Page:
As part of our effort to #FightOnlineAbuseNowwe’re publishing a series of pieces about the harm online abuse poses to free speech—but also what Facebook, Twitter, and other social media companies can do to blunt its worst effects.

Jordan, a blogger in Tennessee who writes about health and racial justice, often faces online abuse for their identity. “I think a majority of [online harassers] would not come after me if I were not seen as a Black woman,” says Jordan, who requested to be identified only by their first name. “Almost every demographic at one time or the other comes after Black women.”

Jordan has been harassed and threatened with physical violence on social media. That—and seeing other people attacked online—has created stress and anxiety, prompting them to temporarily step away from social media and even delete some of the apps from their phone. This has impacted Jordan’s career; when they are facing threats and putting out fires online, they are not writing.

Jordan’s experience is one of countless disturbing stories of how online abuse chills free expression. When writers, journalists and others are threatened and attacked on social media, many are forced to leave those platforms or stop writing altogether. Women, people of color, LGBTQIA+ people, and members of religious and ethnic minorities are disproportionately targeted. Those who belong to intersecting identities, especially women of color, experience the most egregious abuse.

But during online attacks, there is something Jordan found helpful: networks of friends and allies. “Other people in my friend circle have to take into account that, being Black and queer, I get more negativity than they would,” Jordan said. “If they’re white or cisgendered or heteronormative, they’ll come back and say, ‘You know what? Jordan is getting a lot of flack, so let’s step up to the plate.’”

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While Jordan’s network is informal, the idea behind it is powerful: friends and allies can form rapid response teams and provide critical support during episodes of online abuse. Platforms must enable users to nominate a handful of trusted contacts (friends, followers, etc.) to join these teams, which users can turn to in times of critical need. Team members could monitor a target’s account, use muting and blocking tools, and document and report violations—steps that are vital for holding abusers accountable and curbing harassment, but time-consuming and traumatizing for one person to handle in a crisis.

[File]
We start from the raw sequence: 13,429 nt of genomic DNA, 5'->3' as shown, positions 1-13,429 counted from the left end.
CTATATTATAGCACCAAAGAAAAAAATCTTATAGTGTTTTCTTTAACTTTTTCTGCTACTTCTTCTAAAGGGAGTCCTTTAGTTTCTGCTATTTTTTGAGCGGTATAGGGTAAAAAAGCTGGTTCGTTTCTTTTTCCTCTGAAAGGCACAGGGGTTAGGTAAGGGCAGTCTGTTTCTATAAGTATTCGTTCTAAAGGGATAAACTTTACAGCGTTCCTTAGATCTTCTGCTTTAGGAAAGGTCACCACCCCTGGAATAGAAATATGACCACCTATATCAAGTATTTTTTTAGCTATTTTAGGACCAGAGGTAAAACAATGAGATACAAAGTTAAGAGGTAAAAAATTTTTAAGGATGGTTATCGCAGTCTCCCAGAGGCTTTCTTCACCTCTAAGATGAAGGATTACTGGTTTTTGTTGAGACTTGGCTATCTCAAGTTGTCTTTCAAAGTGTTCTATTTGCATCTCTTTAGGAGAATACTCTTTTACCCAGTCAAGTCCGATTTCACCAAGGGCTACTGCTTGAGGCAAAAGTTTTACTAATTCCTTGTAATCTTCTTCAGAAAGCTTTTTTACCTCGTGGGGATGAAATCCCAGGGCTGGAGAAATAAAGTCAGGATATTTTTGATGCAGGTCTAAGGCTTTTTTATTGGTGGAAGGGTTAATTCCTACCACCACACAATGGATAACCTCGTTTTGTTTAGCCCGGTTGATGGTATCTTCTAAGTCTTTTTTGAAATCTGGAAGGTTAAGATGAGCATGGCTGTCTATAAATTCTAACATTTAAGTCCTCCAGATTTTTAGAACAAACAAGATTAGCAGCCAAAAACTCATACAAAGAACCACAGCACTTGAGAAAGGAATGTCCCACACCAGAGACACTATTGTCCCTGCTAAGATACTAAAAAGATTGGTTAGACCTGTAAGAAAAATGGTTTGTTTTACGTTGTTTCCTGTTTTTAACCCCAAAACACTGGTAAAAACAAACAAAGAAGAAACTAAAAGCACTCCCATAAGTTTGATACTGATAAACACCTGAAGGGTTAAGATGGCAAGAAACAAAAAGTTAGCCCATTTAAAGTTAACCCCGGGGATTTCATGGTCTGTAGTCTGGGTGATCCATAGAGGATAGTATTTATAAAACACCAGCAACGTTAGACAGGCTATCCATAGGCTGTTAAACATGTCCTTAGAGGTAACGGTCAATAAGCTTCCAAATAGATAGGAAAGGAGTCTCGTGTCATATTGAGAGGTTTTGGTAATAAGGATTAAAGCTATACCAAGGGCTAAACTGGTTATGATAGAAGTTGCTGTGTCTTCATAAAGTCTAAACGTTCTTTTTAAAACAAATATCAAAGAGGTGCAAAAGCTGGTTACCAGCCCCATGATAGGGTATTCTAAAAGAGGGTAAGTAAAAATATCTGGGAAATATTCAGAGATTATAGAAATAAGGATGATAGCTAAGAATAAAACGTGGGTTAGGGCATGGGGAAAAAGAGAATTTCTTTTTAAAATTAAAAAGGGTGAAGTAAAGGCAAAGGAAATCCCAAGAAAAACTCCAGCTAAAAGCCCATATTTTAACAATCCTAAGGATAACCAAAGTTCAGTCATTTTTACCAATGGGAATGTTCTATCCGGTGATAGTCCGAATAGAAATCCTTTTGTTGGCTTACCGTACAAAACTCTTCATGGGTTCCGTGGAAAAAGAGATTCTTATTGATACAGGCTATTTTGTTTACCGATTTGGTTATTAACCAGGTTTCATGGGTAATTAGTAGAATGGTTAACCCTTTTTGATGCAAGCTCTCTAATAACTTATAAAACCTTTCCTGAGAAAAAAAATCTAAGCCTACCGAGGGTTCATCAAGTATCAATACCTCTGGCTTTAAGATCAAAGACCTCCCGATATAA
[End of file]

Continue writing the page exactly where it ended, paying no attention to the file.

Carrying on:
No one should have to face online abuse alone, and this is where allies can play a vital role. Many people already turn to friends and relatives in such situations. When author Kelly J. Baker wrote a widely shared op-ed on white nationalism in 2016, she was bombarded with abuse on Twitter and Facebook. Things got so intense, she handed her phone to her husband.

“He took it away and promised to sheriff my mentions,” Baker said in a Twitter thread explaining why the experience prompted her in January 2021 to decline another op-ed on the subject. “And he did. For multiple days. One of the people I love most in the world and who loves me the most got to wade through death threats and report them.”

Whether it’s Jordan’s friends stepping up to help or Baker’s husband monitoring her mentions, writers and journalists facing abuse are already leveraging trusted allies to help in times of crisis. And there are already some promising third-party tools that make it easier for allies to support the targets of online abuse, like Squadbox, Block Party, and Heartmob.

The basic functionality is there: Facebook already enables users to proactively select a limited number of trusted friends to avoid getting locked out of a personal account. Owners of public pages on Facebook can grant administrative access to someone else, and Tweetdeck’s “Teams” feature allows multiple users to access the same Twitter account. But rapid response teams should be created proactively and implemented across platforms. 

Online abuse not only censors and silences, but takes a heavy physical and emotional toll, and no person should go through that alone. For people like Jordan and Baker, quickly enlisting allies to help navigate online abuse could mean the difference between being forced out of public discourse and continuing to use their voice.

Learn what you can do to #FightOnlineAbuseNow